The ‘Fight, Flight & Freeze’ Response
What is the “fight flight & freeze response?”
This is our body’s primitive, automatic, inborn response that prepares the body to fight, or flee or freeze from perceived attack, harm or threat to our survival.
What happens to us when we are under excessive stress?
When we experience excessive stress—whether from internal worry or external circumstances—a bodily reaction is triggered, called the “fight or flight” response. Originally discovered by the great Harvard physiologist Walter Cannon, this response is hard-wired into our brains and represents a genetic wisdom designed to protect us from bodily harm. This response actually corresponds to an area of our brain called the hypothalamus, which—when stimulated—initiates a sequence of nerve cells firing and chemical release that prepares our body for running or fighting.
What are the signs that our fight or flight response has been stimulated (activated)?
When our fight or flight response is activated, sequences of nerve cells fire and chemicals like adrenaline, noradrenaline and cortisol are released into our bloodstream. These patterns of nerve cells firing and chemical release cause our body to undergo a series of very dramatic changes. Our respiratory rate increases, blood is shunted away from our digestive tract then directed into our muscles and limbs, which require extra energy and fuel for running and fighting. Our pupils dilate. Our awareness intensifies. Our sight sharpens. Our impulses quicken. Our perception of pain diminishes. Our immune system mobilizes with increased activation. We become prepared—physically and psychologically—for fight or flight. We scan and search our environment, “looking for the enemy.”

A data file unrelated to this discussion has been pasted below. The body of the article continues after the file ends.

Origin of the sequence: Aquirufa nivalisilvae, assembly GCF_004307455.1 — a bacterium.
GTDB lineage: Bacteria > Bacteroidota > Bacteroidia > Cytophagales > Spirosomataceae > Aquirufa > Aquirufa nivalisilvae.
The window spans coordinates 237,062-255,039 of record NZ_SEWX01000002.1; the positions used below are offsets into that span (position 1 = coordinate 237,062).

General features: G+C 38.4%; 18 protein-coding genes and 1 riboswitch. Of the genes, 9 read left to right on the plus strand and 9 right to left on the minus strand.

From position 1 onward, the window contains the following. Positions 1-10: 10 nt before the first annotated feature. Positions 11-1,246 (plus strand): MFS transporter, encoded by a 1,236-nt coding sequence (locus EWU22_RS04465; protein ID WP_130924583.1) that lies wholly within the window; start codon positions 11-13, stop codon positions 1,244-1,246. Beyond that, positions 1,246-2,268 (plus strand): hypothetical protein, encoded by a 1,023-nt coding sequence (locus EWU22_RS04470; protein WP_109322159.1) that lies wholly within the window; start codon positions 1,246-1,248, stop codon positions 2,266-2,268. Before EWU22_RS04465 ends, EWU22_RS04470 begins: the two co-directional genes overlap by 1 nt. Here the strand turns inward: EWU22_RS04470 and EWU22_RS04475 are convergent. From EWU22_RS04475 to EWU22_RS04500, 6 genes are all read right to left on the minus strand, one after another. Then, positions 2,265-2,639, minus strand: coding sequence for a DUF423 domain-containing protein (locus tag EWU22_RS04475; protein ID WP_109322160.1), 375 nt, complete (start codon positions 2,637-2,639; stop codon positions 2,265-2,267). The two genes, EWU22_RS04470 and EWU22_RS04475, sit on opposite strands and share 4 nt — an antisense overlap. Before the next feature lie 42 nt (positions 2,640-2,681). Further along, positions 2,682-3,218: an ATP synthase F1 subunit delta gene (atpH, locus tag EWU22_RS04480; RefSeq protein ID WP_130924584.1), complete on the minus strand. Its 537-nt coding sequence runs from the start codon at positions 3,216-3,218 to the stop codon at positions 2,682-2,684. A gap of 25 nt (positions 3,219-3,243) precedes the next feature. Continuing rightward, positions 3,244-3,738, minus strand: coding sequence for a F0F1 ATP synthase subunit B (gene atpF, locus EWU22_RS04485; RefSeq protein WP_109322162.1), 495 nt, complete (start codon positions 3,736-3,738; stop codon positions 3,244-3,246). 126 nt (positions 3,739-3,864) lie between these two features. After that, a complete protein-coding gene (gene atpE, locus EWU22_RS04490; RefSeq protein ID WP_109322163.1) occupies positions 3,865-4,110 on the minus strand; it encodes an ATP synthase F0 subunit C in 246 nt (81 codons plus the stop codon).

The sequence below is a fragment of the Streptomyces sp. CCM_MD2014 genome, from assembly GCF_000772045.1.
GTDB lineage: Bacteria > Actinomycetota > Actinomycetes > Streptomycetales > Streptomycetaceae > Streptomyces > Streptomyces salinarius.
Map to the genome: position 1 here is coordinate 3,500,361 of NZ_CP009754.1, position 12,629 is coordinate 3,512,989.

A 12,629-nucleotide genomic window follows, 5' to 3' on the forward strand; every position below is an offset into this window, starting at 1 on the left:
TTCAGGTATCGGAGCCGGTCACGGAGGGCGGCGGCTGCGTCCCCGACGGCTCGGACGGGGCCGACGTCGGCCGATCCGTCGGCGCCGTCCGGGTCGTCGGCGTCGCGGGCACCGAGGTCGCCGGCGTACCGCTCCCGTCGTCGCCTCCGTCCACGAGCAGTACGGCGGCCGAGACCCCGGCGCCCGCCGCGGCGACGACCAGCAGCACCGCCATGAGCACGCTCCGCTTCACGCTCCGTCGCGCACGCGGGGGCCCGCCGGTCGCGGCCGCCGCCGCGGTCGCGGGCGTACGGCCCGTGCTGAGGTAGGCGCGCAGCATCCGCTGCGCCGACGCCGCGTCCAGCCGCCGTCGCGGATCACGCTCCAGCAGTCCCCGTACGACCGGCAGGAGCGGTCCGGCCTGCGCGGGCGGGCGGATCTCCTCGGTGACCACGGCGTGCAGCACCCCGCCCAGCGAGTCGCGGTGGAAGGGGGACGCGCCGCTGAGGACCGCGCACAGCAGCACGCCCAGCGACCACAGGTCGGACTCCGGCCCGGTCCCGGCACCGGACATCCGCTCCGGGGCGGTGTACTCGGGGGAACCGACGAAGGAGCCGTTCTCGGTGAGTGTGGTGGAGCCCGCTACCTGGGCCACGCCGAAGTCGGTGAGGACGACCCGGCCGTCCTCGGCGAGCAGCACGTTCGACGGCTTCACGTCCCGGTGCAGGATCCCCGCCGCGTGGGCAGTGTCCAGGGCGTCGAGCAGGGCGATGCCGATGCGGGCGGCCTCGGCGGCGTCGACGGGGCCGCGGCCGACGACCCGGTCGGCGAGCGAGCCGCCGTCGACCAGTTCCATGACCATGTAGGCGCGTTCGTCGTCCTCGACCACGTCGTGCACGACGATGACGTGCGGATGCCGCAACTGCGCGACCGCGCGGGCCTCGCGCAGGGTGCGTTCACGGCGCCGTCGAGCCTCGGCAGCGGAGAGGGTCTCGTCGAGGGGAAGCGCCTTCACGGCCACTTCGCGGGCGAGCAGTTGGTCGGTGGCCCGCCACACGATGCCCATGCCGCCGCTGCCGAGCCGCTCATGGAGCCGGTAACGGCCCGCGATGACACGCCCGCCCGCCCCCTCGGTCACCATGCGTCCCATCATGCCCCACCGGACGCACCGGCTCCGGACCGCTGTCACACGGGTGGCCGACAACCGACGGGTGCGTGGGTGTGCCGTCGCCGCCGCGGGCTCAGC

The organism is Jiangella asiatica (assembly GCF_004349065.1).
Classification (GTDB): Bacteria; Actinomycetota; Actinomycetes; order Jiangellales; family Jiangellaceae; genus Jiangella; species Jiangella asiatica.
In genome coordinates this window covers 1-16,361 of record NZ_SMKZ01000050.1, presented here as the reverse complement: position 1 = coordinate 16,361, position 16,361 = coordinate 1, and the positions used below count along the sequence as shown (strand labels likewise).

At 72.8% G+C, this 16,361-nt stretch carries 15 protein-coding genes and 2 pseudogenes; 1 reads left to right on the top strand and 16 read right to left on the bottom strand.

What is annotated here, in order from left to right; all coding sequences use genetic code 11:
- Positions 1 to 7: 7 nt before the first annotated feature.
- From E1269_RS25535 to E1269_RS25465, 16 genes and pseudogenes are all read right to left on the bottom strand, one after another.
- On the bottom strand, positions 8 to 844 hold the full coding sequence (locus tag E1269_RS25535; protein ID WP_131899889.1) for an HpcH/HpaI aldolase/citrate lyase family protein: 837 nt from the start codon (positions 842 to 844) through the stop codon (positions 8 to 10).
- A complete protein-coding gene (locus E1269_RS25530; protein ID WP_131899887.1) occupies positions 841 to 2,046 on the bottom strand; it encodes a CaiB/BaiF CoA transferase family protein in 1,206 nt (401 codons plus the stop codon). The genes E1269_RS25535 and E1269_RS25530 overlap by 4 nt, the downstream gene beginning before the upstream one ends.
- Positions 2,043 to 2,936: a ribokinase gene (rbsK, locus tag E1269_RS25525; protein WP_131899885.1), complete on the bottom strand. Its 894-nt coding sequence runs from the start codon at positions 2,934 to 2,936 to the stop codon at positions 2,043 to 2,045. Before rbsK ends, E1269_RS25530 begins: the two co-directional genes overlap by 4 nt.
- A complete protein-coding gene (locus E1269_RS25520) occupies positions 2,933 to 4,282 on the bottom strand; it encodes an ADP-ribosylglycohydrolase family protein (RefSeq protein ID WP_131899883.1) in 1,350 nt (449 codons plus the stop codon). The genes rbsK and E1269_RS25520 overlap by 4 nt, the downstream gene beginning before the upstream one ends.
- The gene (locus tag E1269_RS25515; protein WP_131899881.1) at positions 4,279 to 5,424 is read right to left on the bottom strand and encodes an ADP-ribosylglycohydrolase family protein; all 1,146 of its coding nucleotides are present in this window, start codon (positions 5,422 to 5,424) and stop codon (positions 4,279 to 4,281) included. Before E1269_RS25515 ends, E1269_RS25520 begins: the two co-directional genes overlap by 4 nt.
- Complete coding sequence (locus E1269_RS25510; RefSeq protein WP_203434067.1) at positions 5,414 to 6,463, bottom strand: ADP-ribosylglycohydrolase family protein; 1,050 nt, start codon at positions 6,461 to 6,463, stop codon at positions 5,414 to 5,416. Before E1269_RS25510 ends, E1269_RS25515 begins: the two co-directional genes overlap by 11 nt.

When our fight or flight system is activated, we tend to perceive everything in our environment as a possible threat to our survival. By its very nature, the fight or flight system bypasses our rational mind—where our more well thought out beliefs exist—and moves us into “attack” mode. This state of alert causes us to perceive almost everything in our world as a possible threat to our survival. As such, we tend to see everyone and everything as a possible enemy. We may overreact to the slightest comment. Our fear is exaggerated. Our thinking is distorted. We see everything through the filter of possible danger. We narrow our focus to those things that can harm us.
Fear becomes the lens through which we see the world.
The Unconscious Motivation: Survival
The Prime Directive: Keep you safe
The Flight Fight or Freeze Response
Fear of social death (perceived danger) or real physical danger, will trigger the ancient brain to keep you safe, initiating the flight or fight response. This is the “fight flight or freeze response or as Dan Goleman calls it “The Hijacking of the Amygdala.” When we experience performance stress—whether from internal worry or external circumstance—a bodily reaction is triggered.
To minimize the damage from hijacking, it is important to practice patterns, which lead to de-escalation. From that hijacked state, that condition where your brain is flooded with electro-chemicals, you still have options. You do not need to stay hijacked — you still can choose actions. After all, the chemicals do not persist — they will dissipate in three to six seconds.
This technique consists of taking three slow breaths to slow things down. Count silently and slowly to three when you breathe in (through your nose and push your stomach out rather than your chest. This allows you to breathe with your diaphragm and to get a deeper breath.
Breathe out on a slow count of six – through your mouth. The rhythm goes like this:
Breathe in …….. Breathe out……..Breathe in …….. Breathe out……..
Repeat two more times
Be sure that you pace your breath so that you have some breath left by the time you get to six. If you feel light-headed, then just slow it down a bit. Practice this each time you are aware of ‘stress’ and eventually it will kick in automatically when you have a stressful situation. This simple technique can slow and even stop the fight-or-flight response.